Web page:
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Memorial University and the local chapter of the Institute of Electrical and Electronics Engineers (IEEE) to celebrate Marconi's first transatlantic wireless transmission

Ref. No. 68

DATE:     Dec. 7, 2001
SUBJECT:     Memorial University and the local chapter of the Institute of Electrical and Electronics Engineers (IEEE) to celebrate Marconi's first transatlantic wireless transmission

Note to editors:

Memorial University and the local chapter of the Institute of Electrical and Electronics Engineers (IEEE) will host the Marconi Crystal Radio Contest on Wednesday, Dec. 12, 2001. The contest will be held in the Music Building located on Memorial's St. John's campus. Activities will get underway at 8:45 a.m. as grade-nine students proceed to the judging station to have their handmade radios tested. The event will wrap up with an awards ceremony beginning at 10:15 a.m. and ending at 10:45 a.m. Special guest His Honour Lt.-Gov. Dr. A.M. House will be in attendance to present the awards. Officials from provincial government, Memorial University, IEEE, the participating schools and invited guests, will also be in attendance. The Marconi Crystal Radio Contest celebrates the first transatlantic wireless signal ever received. On Dec. 12, 1901, at Signal Hill, Newfoundland, a young Italian inventor named Marconi used a receiver and a wire connected to a kite to receive the Morse code dot-dot-dot from England, more then 2000 km away. The contest is also an opportunity for students to gain hands-on experience in electrical engineering using household items that are simple, inexpensive and fun, but challenge them to be creative.

In November 2001, junior high schools across the province were given crystal radio kits developed by the Instrumentation, Control and Automation (INCA) Centre at Memorial University. From the parts included in the kit, students constructed a crystal radio comprised of a tissue box, toilet paper roll, tinfoil, paper clips and copper wire.

On Dec. 12, 2001, representatives from selected schools in St. John's will bring their crystal radios to the Music Building for the contest. Using a helium balloon, they will raise the antennae, just as Marconi did in his experiments. The student whose radio receives the strongest signal will be chosen as the winner. Prizes will be awarded to the first, second and third place students, and prizes will also be presented to the schools they are representing.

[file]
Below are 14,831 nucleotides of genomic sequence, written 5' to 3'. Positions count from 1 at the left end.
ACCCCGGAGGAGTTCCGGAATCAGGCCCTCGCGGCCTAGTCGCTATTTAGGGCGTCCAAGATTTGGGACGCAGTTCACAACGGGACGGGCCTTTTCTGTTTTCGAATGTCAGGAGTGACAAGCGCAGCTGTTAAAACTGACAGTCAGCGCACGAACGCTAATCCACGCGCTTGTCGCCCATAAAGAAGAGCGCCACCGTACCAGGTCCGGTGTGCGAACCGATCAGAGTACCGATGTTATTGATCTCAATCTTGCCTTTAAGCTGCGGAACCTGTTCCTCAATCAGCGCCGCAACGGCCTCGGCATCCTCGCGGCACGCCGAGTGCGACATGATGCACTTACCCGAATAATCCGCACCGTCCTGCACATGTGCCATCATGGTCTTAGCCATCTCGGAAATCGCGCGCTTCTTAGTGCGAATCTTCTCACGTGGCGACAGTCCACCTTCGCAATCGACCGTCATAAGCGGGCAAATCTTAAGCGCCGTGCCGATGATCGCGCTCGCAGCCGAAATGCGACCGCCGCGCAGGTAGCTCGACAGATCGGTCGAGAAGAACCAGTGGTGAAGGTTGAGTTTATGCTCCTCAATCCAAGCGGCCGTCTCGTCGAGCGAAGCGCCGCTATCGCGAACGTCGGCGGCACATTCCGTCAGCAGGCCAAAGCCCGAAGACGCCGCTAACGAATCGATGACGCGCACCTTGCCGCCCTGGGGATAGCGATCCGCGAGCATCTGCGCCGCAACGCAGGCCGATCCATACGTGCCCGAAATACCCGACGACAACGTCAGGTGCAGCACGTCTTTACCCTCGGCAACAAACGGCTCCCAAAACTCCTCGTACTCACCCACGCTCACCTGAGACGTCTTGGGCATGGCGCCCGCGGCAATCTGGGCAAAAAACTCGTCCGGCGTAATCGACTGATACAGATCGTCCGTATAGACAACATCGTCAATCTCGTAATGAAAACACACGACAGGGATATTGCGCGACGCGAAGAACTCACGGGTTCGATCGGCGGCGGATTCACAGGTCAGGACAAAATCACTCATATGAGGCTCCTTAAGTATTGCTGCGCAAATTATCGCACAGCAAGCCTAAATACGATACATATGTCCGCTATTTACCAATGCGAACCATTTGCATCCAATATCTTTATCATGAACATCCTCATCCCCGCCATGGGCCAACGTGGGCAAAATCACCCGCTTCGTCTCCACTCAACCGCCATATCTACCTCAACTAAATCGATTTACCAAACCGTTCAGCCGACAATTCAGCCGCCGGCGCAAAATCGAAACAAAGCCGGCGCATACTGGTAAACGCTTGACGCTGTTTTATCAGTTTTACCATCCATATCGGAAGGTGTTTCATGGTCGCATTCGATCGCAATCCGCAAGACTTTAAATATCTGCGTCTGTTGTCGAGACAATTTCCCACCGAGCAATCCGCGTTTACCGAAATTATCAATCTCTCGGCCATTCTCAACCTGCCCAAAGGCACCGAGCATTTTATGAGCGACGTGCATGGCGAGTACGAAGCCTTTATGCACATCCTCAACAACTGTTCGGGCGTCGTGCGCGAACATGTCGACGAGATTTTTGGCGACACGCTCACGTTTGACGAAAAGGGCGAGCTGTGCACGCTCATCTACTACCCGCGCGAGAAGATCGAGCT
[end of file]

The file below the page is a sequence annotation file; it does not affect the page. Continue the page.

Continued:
At the conclusion of the ceremony, members of the Marconi Radio Club of Newfoundland will use Morse code to re-enact Marconi's first transmission by speaking directly to Poldhu, England. His Honour Lt.-Gov. Dr. A.M. House will be invited to exchange greetings with the Lord Lieutenant of Cornwall, Lady Mary Holborrow. The exchange will be broadcast to students and invited guests in the D.F. Cook Recital Hall, Music Building, Memorial University (earlier, at 7.a.m., on Dec. 12, the Marconi Radio Club will attempt a direct 2-way radio link with Tasmania).

Media agencies are encouraged to send representatives as there will be ample photo and video opportunities.

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For Further information please contact Ivan Muzychka, manager, Memorial University News Service, 709-737-8665, 709-687-9433 (cell) or by e-mail at ivanm@mun.ca, or Tracey Mills, information officer (engineering), Faculty of Engineering and Applied Science, 709-737-8287 or by e-mail at tmills@engr.mun.ca

 

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